The Bottom Line
Feb 1 2012 - The Sound Blaster Recon3D Fatal1ty Professional certainly is a card that is aimed at a specific demographic. There are a number of features that gamers will particularly like in the new card including improved simulated 3D surround thanks to the new THX TruStudio Pro and the built-in headphone amplifier. Some features like Scout Mode aren't all that great when used through. Creative also did a great job of simplifying their drivers from the mess that existed with the X-Fi series. The card has a number of major issues through. The biggest is the price as for just $100 you can get practically the same features and performance from the standard Recond3D. In addition, the audio quality and lack of some speaker and sample rates will deter audiophiles who also like to play PC games from wanting this card.
- Good 3D Simulated Audio With Headphones
- Built-in Headphone Amplifier
- Vastly Improved Drivers
- Does Not Support 7.1 Speaker Setups
- Audio Output Falls Short For Audiophiles
- Overpriced For Features
- Creative Sound Core3D Audio Processor
- 5.1 Audio Support
- 24-bit 96KHz Audio Support
- 102dB Signal-to-Noise Ratio
- EAX HD Support
- THX TruStudio Pro, Dolby Digital Live
- 600ohm Compatible Headphone Amplifier
- Front/Rear/Center Mini-jacks, Headphone Mini-jack, Microphone/Line-In Mini-jack, TOSLINK Output, TOSLINK Input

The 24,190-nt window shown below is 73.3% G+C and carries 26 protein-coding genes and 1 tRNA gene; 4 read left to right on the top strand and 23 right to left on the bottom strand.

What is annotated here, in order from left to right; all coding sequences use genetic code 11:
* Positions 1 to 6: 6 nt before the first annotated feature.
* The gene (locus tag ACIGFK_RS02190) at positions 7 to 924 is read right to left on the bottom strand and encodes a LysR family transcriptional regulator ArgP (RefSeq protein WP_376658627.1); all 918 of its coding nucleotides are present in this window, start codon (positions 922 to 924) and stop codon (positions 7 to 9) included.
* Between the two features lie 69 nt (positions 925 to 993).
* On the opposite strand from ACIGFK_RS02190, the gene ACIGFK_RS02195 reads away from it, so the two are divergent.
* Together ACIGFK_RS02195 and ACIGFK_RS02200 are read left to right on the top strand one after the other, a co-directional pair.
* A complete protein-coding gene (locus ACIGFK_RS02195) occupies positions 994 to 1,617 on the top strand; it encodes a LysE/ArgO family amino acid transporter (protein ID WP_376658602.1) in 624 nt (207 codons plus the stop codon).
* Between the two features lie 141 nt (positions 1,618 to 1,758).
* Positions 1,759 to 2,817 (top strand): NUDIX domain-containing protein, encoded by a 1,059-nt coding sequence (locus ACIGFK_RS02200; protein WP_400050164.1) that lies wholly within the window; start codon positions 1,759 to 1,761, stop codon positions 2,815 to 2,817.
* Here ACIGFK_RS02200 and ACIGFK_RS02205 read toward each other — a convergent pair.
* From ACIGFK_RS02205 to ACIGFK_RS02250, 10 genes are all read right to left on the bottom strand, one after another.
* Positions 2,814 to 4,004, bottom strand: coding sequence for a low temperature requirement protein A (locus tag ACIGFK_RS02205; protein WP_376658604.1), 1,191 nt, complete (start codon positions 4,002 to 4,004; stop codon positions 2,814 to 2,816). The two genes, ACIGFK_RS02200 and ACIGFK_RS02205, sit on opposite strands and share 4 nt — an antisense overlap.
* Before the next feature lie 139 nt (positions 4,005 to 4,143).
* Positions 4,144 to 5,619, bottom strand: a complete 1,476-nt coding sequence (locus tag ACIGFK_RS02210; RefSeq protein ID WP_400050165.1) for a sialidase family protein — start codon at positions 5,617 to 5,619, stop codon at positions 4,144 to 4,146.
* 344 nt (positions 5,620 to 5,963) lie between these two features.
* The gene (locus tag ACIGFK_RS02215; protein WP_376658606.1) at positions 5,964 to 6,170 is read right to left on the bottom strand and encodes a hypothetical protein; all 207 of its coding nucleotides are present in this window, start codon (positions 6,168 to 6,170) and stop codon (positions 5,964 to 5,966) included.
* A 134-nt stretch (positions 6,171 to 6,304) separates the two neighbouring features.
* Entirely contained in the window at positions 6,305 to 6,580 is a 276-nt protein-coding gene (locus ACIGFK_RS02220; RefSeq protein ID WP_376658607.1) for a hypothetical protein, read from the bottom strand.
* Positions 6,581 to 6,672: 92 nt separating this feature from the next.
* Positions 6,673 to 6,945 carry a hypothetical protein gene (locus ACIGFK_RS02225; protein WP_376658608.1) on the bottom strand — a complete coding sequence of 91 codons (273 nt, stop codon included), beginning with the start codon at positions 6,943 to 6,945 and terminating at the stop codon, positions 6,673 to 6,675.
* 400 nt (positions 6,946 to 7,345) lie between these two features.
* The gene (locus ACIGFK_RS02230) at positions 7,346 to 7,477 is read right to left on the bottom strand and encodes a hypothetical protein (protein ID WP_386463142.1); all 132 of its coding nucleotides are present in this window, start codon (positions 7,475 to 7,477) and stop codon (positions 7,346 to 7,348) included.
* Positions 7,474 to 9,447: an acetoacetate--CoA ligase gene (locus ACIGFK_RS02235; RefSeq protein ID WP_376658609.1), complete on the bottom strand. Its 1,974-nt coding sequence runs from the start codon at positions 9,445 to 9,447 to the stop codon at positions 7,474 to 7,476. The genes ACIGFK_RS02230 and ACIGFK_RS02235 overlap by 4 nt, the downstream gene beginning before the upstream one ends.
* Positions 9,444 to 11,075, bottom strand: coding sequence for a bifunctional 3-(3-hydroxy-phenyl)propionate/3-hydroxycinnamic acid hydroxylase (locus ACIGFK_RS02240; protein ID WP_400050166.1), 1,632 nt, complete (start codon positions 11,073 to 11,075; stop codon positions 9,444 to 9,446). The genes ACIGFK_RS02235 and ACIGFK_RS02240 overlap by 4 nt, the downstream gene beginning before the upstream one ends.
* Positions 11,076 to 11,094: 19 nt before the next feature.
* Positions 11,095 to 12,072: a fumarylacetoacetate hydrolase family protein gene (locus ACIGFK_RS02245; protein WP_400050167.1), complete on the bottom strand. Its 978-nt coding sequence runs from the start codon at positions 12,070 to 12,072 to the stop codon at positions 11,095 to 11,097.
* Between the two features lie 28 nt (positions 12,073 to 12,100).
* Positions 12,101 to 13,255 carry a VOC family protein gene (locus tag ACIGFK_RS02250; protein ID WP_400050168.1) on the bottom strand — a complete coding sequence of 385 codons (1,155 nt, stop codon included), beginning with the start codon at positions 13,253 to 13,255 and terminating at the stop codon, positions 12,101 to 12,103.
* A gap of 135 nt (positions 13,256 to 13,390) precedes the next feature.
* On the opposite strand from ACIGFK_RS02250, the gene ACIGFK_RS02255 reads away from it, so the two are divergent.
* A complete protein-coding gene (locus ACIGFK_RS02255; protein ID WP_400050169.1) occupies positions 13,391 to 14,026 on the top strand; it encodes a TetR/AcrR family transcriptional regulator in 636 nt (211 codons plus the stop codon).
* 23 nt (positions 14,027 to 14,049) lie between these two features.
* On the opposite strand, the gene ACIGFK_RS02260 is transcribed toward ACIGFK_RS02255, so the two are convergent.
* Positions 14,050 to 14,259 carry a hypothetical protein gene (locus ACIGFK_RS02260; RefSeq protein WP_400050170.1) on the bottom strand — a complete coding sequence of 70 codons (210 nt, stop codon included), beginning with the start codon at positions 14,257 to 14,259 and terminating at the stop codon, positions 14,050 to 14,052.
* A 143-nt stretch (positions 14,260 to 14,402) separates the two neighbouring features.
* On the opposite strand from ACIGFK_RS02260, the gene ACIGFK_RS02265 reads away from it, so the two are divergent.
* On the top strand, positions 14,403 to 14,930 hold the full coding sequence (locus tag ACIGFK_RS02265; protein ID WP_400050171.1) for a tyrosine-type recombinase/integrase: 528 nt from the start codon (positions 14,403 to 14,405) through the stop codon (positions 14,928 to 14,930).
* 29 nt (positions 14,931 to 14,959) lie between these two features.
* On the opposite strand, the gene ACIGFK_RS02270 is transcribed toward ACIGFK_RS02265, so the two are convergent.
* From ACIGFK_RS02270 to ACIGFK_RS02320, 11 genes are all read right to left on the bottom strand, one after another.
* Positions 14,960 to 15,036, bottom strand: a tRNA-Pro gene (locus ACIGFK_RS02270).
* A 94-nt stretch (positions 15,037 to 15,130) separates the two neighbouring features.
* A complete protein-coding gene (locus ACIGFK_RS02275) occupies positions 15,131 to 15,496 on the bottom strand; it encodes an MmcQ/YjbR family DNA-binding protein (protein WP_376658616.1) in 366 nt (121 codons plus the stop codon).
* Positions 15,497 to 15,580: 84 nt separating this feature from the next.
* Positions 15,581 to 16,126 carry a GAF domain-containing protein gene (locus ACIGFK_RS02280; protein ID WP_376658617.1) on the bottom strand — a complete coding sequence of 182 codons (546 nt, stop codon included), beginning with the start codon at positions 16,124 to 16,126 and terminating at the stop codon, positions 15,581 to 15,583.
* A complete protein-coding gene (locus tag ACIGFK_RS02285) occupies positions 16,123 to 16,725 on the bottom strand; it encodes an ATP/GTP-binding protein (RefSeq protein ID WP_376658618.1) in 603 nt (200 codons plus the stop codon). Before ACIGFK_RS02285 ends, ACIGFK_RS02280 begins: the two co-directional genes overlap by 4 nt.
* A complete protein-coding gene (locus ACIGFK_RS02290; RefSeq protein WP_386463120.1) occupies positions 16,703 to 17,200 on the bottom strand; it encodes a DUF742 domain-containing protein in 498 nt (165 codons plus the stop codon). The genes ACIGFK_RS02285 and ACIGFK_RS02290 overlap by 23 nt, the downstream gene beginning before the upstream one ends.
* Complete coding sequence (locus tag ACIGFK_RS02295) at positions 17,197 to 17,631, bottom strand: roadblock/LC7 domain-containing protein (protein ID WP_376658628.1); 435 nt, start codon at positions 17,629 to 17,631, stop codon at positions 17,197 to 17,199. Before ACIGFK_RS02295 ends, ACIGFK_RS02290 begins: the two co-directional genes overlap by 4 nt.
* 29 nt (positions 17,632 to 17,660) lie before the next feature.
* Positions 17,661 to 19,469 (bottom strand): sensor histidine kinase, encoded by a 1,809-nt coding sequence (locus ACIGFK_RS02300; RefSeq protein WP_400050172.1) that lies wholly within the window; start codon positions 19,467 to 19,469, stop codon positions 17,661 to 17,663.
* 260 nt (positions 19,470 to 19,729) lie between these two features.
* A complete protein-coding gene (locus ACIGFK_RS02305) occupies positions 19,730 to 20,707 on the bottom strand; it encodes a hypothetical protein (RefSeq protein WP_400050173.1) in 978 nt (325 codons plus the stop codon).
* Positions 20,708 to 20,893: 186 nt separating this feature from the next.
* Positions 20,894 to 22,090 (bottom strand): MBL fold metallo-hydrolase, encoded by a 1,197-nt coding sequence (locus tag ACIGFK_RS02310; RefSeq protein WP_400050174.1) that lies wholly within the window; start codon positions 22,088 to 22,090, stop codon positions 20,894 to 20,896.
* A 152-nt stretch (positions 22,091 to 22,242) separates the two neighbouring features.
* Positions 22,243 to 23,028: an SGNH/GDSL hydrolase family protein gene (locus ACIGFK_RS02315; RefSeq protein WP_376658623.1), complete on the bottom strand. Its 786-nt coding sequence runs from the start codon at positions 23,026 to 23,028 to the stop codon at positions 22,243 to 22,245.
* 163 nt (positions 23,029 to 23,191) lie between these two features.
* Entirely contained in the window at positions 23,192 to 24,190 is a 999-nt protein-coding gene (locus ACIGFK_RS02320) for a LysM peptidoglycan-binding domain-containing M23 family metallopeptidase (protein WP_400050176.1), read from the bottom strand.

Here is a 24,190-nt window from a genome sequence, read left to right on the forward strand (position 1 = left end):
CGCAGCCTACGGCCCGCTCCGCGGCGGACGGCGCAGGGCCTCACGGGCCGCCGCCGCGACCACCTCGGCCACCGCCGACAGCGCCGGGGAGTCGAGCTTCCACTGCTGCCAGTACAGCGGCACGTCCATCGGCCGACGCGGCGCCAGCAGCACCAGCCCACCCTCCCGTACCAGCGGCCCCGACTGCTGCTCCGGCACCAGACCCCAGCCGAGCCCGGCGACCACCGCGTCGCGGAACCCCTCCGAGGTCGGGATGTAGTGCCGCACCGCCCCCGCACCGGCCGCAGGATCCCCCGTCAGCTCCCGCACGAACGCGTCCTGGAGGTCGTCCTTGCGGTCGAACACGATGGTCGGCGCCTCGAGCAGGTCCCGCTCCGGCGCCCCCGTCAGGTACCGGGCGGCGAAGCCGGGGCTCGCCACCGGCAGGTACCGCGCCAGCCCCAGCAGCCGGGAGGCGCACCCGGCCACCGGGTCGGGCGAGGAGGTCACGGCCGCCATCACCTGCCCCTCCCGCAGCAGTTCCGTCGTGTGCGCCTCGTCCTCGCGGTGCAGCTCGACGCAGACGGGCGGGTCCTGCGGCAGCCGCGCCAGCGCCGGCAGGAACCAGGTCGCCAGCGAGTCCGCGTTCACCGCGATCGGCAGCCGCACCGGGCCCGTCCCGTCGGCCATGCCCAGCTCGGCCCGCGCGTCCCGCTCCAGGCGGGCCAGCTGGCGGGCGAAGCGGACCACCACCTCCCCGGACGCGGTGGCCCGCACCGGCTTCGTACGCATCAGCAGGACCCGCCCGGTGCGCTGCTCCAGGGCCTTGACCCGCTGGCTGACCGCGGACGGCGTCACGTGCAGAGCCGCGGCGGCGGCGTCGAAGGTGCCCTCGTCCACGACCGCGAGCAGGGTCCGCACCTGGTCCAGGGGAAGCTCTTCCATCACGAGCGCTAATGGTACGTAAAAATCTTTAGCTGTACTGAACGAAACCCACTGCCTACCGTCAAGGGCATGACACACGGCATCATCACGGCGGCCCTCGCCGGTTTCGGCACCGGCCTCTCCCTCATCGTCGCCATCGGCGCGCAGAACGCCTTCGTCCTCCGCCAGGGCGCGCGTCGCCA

- Stereo Microphone Included
- PCI-Express x1 Interface
Review - Sound Blaster Recon3D Fatal1ty Professional
Feb 1 2012 - Creative has been a major player in the PC audio market for years and it has been many years since their last big audio processor, the X-Fi, was released. This was a hugely successful chip that went through many revisions. Back in May of 2011, they announced a brand new Sound Core3D processor that would feature four audio cores in a single chip to be their next product. They finally made it to market with little announcement at the very end of 2011 with product availability really only at the end of January 2012.
The Recon3D cards are certainly not designed for audiophiles or entertainment lovers so much as for gamers. This can be found when you look at the stats for the audio processor and what it supports. For instance, the 102dB signal-to-noise ratio is actually quite low compared to many other competing cards. In fact, it falls well behind Creatives own Titanium HD by a large margin yet that card costs just a bit more than this one. Similarly, it only goes up to a 96KHz audio sampling rate while many other cards can go as high as 192KHz. In addition, Creative only supports 5.1 speakers while most cards offer up to 7.1 speaker support. This is even available on many motherboard audio solutions. This could be very disappointing for anyone that was hoping to use it to watch Blu-ray audio with 7.1 speakers.
So, what advantages does this new quad core Sound Core3D processor have? The main ability is to do a greater level of audio processing within the sound chip. Creative has done this in the past with its Crystalizers and CMS3D audio in the X-Fi but this card goes beyond that. For starters, it uses a new THX TruStudio Pro engine that gives it a greater range of capabilities. This incorporates the simulated surround, crystalizer, smart volume and dialog enhancer functions. Of these, the simulated surround worked very well and is far better than the old CMS3D. Gamers with headphones will really appreciated this. The dialog enhancer also did a a good job with movies that tend to have soft dialog but overpowered sound effects. The crystalizer and smart volume features are more subjective and I found them to distort the audio a bit too much.